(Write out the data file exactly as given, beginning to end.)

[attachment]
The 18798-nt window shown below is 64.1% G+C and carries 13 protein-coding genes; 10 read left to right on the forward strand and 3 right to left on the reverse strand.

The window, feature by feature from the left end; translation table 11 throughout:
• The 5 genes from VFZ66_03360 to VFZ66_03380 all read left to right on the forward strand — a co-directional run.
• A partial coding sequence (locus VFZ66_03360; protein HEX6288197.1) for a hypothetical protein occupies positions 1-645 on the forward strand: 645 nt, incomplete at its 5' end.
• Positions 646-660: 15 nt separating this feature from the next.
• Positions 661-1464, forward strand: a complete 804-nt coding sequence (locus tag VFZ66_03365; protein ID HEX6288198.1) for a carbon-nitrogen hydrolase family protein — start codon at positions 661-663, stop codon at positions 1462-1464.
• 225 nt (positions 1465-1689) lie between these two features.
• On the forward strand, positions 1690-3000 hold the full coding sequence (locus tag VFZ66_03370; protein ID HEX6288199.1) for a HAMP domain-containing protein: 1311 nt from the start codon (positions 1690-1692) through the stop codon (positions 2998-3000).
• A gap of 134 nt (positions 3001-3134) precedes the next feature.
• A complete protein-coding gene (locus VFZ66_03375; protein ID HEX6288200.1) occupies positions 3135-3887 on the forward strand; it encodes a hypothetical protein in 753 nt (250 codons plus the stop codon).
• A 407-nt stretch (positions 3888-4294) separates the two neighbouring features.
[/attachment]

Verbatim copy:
The 18798-nt window shown below is 64.1% G+C and carries 13 protein-coding genes; 10 read left to right on the forward strand and 3 right to left on the reverse strand.

The window, feature by feature from the left end; translation table 11 throughout:
• The 5 genes from VFZ66_03360 to VFZ66_03380 all read left to right on the forward strand — a co-directional run.
• A partial coding sequence (locus VFZ66_03360; protein HEX6288197.1) for a hypothetical protein occupies positions 1-645 on the forward strand: 645 nt, incomplete at its 5' end.
• Positions 646-660: 15 nt separating this feature from the next.
• Positions 661-1464, forward strand: a complete 804-nt coding sequence (locus tag VFZ66_03365; protein ID HEX6288198.1) for a carbon-nitrogen hydrolase family protein — start codon at positions 661-663, stop codon at positions 1462-1464.
• 225 nt (positions 1465-1689) lie between these two features.
• On the forward strand, positions 1690-3000 hold the full coding sequence (locus tag VFZ66_03370; protein ID HEX6288199.1) for a HAMP domain-containing protein: 1311 nt from the start codon (positions 1690-1692) through the stop codon (positions 2998-3000).
• A gap of 134 nt (positions 3001-3134) precedes the next feature.
• A complete protein-coding gene (locus VFZ66_03375; protein ID HEX6288200.1) occupies positions 3135-3887 on the forward strand; it encodes a hypothetical protein in 753 nt (250 codons plus the stop codon).
• A 407-nt stretch (positions 3888-4294) separates the two neighbouring features.